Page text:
Modeling yearly changes in a lionfish population
We can use mathematical models to study how populations of lionfish, and other species, change over time. You can learn more about these types of models in BioInteractive’s Population Dynamics Click & Learn.
One common population model is the logistic model, which describes how a population changes when its growth rate depends on the population’s current density. This type of growth is called density-dependent.
A discrete-time logistic model describes how a population with density-dependent growth changes over specific time periods. It is often used to model populations of organisms that reproduce at specific times — for example, once per year or season. An equation for this model is:
$\frac{\mathrm{\Delta}N}{\mathrm{\Delta}t}={r}_{\text{max,d}}{N}_{t}\left(\frac{K-{N}_{t}}{K}\right)$
This equation can also be written as:
$\frac{\mathrm{\Delta}N}{\mathrm{\Delta}t}={r}_{\text{max,d}}{N}_{t}\left(1-\frac{{N}_{t}}{K}\right)$
The table below describes the biological meaning of each symbol in the equations above.
Symbol | Meaning |
---|---|
$t$ | A specific point in time — in this case, the start of the time period over which we are measuring the population. |
${N}_{t}$ | The size or density of the population at time $t$. |
$\mathrm{\Delta}t$ | The symbol $\mathrm{\Delta}$ (delta) means “change in,” so $\mathrm{\Delta}t$ means the change in time for the population — in other words, the length of the time period we are using. |
$\mathrm{\Delta}N$ | The change in the population’s size over the time period we are using. |
${r}_{\text{max,d}}$ | The maximum per capita growth rate, which is the growth rate of the population per individual, in the discrete-time model. This rate is a constant, and it represents how fast a population can grow when it is not limited by density-dependent factors. Its value depends on the species’ physiology and life history features (rate of development, lifespan, number of offspring, frequency of reproduction, etc.). |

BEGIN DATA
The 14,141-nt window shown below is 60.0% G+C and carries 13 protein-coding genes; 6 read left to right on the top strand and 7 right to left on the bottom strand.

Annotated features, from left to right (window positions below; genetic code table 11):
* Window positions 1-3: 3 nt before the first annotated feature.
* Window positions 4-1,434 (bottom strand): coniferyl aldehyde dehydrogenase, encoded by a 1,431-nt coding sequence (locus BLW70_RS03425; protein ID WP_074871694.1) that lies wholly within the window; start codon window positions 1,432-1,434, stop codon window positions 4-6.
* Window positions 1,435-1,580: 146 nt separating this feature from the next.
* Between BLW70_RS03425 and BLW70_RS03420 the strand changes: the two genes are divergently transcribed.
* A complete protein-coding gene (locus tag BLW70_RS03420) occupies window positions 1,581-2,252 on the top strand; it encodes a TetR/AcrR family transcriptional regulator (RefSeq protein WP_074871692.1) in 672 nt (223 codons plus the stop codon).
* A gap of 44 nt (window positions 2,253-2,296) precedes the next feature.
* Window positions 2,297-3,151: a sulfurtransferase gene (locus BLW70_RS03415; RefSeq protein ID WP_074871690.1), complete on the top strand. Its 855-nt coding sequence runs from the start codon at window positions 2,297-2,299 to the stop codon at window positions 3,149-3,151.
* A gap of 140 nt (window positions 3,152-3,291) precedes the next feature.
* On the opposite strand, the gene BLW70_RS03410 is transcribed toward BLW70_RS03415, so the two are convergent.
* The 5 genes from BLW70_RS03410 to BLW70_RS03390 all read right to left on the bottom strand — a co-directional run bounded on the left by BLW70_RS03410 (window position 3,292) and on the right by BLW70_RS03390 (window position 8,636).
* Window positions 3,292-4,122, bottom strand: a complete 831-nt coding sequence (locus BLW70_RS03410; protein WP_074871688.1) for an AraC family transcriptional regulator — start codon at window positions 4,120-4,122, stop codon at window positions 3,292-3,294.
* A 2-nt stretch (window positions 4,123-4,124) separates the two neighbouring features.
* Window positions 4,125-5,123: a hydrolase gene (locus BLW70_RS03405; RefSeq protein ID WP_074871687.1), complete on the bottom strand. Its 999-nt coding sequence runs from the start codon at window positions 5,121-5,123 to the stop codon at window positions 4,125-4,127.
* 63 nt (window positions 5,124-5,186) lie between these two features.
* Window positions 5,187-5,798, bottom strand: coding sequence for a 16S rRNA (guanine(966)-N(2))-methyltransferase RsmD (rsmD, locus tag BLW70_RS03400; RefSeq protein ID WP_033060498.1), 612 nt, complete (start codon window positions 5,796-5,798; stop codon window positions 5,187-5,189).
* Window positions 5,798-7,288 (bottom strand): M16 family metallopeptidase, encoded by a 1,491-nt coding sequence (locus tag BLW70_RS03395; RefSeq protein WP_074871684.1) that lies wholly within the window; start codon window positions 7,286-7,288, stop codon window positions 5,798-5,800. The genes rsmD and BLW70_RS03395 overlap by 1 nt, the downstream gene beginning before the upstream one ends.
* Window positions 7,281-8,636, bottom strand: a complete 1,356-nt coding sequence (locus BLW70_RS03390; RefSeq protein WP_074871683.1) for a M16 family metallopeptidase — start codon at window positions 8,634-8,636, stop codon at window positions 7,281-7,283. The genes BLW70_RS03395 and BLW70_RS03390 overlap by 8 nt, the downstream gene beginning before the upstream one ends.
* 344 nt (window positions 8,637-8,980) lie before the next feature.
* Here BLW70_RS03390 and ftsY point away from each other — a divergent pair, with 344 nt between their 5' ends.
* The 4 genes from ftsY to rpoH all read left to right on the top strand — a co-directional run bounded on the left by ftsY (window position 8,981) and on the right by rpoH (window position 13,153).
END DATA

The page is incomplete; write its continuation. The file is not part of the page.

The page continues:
$K$ | The carrying capacity of the population. $K$ is a constant, and it is determined by factors like the availability of resources in the environment. |
The graph below shows how a population would grow according to the logistic model. As the population size (${N}_{t}$) changes, the population growth rate ($\frac{\mathrm{\Delta}N}{\mathrm{\Delta}t}$) also changes. This makes the shape of the growth curve change over time.
If population size (${N}_{t}$) is far below the carrying capacity ($K$), the $(K-{N}_{t})/K$ term will be close to 1, meaning it will have only a small impact on population growth. In that case, the population can grow faster and faster. If ${N}_{t}$ is close to $K$, the $(K-{N}_{t})/K$ term will be close to 0, drastically slowing population growth.